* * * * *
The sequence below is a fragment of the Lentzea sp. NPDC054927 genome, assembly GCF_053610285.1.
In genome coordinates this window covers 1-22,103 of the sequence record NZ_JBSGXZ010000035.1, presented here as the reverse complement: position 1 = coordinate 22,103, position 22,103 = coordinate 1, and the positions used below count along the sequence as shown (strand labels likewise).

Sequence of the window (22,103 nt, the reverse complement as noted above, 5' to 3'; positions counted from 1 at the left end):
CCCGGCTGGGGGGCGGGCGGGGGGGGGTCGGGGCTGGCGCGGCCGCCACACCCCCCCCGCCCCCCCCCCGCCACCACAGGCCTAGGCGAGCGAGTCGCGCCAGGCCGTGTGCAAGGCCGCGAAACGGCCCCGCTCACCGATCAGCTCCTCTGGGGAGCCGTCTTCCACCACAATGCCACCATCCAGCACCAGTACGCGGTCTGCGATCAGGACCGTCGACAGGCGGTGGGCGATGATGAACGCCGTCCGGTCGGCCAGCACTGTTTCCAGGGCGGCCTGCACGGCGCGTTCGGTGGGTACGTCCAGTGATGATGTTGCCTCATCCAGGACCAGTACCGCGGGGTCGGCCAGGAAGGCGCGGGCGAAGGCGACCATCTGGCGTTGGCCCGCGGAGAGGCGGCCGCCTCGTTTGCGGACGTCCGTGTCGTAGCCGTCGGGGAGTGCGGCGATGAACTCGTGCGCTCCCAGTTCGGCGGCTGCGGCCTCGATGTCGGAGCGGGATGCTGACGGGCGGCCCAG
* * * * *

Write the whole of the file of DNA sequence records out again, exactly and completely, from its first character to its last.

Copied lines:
The sequence below is a fragment of the Lentzea sp. NPDC054927 genome, assembly GCF_053610285.1.
In genome coordinates this window covers 1-22,103 of the sequence record NZ_JBSGXZ010000035.1, presented here as the reverse complement: position 1 = coordinate 22,103, position 22,103 = coordinate 1, and the positions used below count along the sequence as shown (strand labels likewise).

Sequence of the window (22,103 nt, the reverse complement as noted above, 5' to 3'; positions counted from 1 at the left end):
CCCGGCTGGGGGGCGGGCGGGGGGGGGTCGGGGCTGGCGCGGCCGCCACACCCCCCCCGCCCCCCCCCCGCCACCACAGGCCTAGGCGAGCGAGTCGCGCCAGGCCGTGTGCAAGGCCGCGAAACGGCCCCGCTCACCGATCAGCTCCTCTGGGGAGCCGTCTTCCACCACAATGCCACCATCCAGCACCAGTACGCGGTCTGCGATCAGGACCGTCGACAGGCGGTGGGCGATGATGAACGCCGTCCGGTCGGCCAGCACTGTTTCCAGGGCGGCCTGCACGGCGCGTTCGGTGGGTACGTCCAGTGATGATGTTGCCTCATCCAGGACCAGTACCGCGGGGTCGGCCAGGAAGGCGCGGGCGAAGGCGACCATCTGGCGTTGGCCCGCGGAGAGGCGGCCGCCTCGTTTGCGGACGTCCGTGTCGTAGCCGTCGGGGAGTGCGGCGATGAACTCGTGCGCTCCCAGTTCGGCGGCTGCGGCCTCGATGTCGGAGCGGGATGCTGACGGGCGGCCCAG